In conclusion, the activity of MEK inhibition (specifically, trametinib) outside the narrow window of patients with melanoma and class 2 mutations, does not appear robust in cancers harboring non-V600 BRAF mutations. Innovative approaches to block parallel signaling networks or more thorough downstream MAPK pathway activation may hold promise for this challenging population.

CONFLICTS OF INTEREST

DBJ serves on advisory boards for Array Biopharma, BMS, Catalyst, Jansen, Iovance, Merck, and Novartis, and receives research funding from BMS and Incyte.

References

1. Long GV, Eroglu Z, Infante J, Patel S, Daud A, Johnson DB, Gonzalez R, Kefford R, Hamid O, Schuchter L, Cebon J, Sharfman W, McWilliams R, et al. Long-Term Outcomes in Patients With BRAF V600-Mutant Metastatic Melanoma Who Received Dabrafenib Combined With Trametinib. J Clin Oncol. 2018; 36:667–673. https://doi.org/10.1200/JCO.2017.74.1025. [PubMed].

2. Salama AKS, Li S, Macrae ER, Park JI, Mitchell EP, Zwiebel JA, Chen HX, Gray RJ, McShane LM, Rubinstein LV, Patton D, Williams PM, Hamilton SR, et al. Dabrafenib and Trametinib in Patients With Tumors With BRAF(V600E) Mutations: Results of the NCI-MATCH Trial Subprotocol H. J Clin Oncol. 2020; JCO2000762. https://doi.org/10.1200/JCO.20.00762. [PubMed].

3. Diamond EL, Durham BH, Ulaner GA, Drill E, Buthorn J, Ki M, Bitner L, Cho H, Young RJ, Francis JH, Rampal R, Lacouture M, Brody LA, et al. Efficacy of MEK inhibition in patients with histiocytic neoplasms. Nature. 2019; 567:521–524. https://doi.org/10.1038/s41586-019-1012-y. [PubMed].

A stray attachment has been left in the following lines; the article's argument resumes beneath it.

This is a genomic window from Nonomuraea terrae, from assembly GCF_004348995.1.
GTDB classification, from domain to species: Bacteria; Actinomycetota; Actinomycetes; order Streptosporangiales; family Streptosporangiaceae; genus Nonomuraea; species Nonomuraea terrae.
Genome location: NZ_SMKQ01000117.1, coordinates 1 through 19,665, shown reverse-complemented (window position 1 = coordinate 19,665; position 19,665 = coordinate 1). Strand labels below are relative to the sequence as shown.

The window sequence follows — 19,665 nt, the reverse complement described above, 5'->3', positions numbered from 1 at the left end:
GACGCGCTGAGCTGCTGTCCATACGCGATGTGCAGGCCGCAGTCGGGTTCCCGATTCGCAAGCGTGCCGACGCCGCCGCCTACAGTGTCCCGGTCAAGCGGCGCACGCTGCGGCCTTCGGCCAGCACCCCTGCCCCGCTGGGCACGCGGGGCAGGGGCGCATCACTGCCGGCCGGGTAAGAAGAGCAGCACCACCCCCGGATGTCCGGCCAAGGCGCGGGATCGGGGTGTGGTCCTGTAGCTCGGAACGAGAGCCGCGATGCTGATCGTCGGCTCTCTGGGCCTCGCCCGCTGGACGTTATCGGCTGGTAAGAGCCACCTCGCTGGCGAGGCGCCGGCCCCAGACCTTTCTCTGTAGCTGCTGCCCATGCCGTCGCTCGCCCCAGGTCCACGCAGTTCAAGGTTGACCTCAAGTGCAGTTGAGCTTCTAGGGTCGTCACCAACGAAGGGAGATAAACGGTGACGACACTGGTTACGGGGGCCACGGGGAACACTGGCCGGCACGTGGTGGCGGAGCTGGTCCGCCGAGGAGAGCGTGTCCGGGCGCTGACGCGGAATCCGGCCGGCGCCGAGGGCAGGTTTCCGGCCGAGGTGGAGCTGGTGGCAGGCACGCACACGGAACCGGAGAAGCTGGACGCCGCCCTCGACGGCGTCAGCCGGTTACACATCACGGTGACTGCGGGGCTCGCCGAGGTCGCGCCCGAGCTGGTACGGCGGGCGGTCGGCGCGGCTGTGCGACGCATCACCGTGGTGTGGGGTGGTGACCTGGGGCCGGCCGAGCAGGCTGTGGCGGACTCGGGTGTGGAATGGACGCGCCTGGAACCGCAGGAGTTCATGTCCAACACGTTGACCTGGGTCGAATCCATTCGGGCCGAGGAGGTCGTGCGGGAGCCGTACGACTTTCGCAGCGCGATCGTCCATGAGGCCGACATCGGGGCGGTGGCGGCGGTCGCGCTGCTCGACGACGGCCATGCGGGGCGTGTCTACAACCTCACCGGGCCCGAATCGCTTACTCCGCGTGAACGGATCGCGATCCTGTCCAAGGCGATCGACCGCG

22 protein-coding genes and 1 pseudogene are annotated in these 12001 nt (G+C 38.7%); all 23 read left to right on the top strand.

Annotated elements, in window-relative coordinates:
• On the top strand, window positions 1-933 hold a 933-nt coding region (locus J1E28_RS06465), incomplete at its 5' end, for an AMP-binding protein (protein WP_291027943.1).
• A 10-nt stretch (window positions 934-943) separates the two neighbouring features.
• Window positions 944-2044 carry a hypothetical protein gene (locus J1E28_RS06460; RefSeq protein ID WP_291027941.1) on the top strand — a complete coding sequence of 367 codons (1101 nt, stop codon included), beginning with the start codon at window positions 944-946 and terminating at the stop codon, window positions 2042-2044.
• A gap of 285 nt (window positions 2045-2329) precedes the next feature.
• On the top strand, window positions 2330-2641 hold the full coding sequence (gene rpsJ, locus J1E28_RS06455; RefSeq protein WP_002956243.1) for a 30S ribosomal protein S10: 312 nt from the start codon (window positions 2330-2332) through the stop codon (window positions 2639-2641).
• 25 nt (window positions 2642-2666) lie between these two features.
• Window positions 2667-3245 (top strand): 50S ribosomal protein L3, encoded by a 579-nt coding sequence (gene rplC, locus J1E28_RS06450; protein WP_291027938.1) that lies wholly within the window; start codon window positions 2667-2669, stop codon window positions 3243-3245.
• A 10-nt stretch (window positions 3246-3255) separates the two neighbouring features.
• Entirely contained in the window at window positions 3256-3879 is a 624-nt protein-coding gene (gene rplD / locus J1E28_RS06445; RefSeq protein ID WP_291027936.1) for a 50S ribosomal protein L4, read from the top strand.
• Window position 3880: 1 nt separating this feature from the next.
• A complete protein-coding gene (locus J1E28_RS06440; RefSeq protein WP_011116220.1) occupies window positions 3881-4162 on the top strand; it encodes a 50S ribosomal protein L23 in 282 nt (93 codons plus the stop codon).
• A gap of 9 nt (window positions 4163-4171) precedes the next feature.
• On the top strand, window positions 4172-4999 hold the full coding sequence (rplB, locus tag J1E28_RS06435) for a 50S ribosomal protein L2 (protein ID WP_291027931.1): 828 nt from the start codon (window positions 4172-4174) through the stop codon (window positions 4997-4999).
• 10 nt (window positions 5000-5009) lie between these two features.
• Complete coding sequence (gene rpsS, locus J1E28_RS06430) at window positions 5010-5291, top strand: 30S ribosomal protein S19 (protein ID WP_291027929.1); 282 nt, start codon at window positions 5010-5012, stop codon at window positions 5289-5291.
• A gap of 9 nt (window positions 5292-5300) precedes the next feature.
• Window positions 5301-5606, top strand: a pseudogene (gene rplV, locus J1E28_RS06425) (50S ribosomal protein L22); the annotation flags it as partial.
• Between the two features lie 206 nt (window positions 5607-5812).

4. Planchard D, Besse B, Groen HJM, Souquet PJ, Quoix E, Baik CS, Barlesi F, Kim TM, Mazieres J, Novello S, Rigas JR, Upalawanna A, D'Amelio AM Jr, et al. Dabrafenib plus trametinib in patients with previously treated BRAF(V600E)-mutant metastatic non-small cell lung cancer: an open-label, multicentre phase 2 trial. Lancet Oncol. 2016; 17:984–993. https://doi.org/10.1016/S1470-2045(16)30146-2. [PubMed].

5. Tiacci E, Park JH, De Carolis L, Chung SS, Broccoli A, Scott S, Zaja F, Devlin S, Pulsoni A, Chung YR, Cimminiello M, Kim E, Rossi D, et al. Targeting Mutant BRAF in Relapsed or Refractory Hairy-Cell Leukemia. N Engl J Med. 2015; 373:1733–1747. https://doi.org/10.1056/NEJMoa1506583. [PubMed].

6. Gao J, Aksoy BA, Dogrusoz U, Dresdner G, Gross B, Sumer SO, Sun Y, Jacobsen A, Sinha R, Larsson E, Cerami E, Sander C, Schultz N. Integrative analysis of complex cancer genomics and clinical profiles using the cBioPortal. Sci Signal. 2013; 6:pl1. https://doi.org/10.1126/scisignal.2004088. [PubMed].

7. Zehir A, Benayed R, Shah RH, Syed A, Middha S, Kim HR, Srinivasan P, Gao J, Chakravarty D, Devlin SM, Hellmann MD, Barron DA, Schram AM, et al. Mutational landscape of metastatic cancer revealed from prospective clinical sequencing of 10,000 patients. Nat Med. 2017; 23:703–713. https://doi.org/10.1038/nm.4333. [PubMed].

8. AACR Project GENIE Consortium. AACR Project GENIE: Powering Precision Medicine through an International Consortium. Cancer Discov. 2017; 7:818–831. https://doi.org/10.1158/2159-8290.CD-17-0151. [PubMed].

9. Wan PT, Garnett MJ, Roe SM, Lee S, Niculescu-Duvaz D, Good VM, Jones CM, Marshall CJ, Springer CJ, Barford D, Marais R. Mechanism of activation of the RAF-ERK signaling pathway by oncogenic mutations of B-RAF. Cell. 2004; 116:855–867. https://doi.org/10.1016/S0092-8674(04)00215-6. [PubMed].

10. Yao Z, Yaeger R, Rodrik-Outmezguine VS, Tao A, Torres NM, Chang MT, Drosten M, Zhao H, Cecchi F, Hembrough T, Michels J, Baumert H, Miles L, et al. Tumours with class 3 BRAF mutants are sensitive to the inhibition of activated RAS. Nature. 2017; 548:234–238. https://doi.org/10.1038/nature23291. [PubMed].

11. Yao Z, Torres NM, Tao A, Gao Y, Luo L, Li Q, de Stanchina E, Abdel-Wahab O, Solit DB, Poulikakos PI, Rosen N. BRAF Mutants Evade ERK-Dependent Feedback by Different Mechanisms that Determine Their Sensitivity to Pharmacologic Inhibition. Cancer Cell. 2015; 28:370–383. https://doi.org/10.1016/j.ccell.2015.08.001. [PubMed].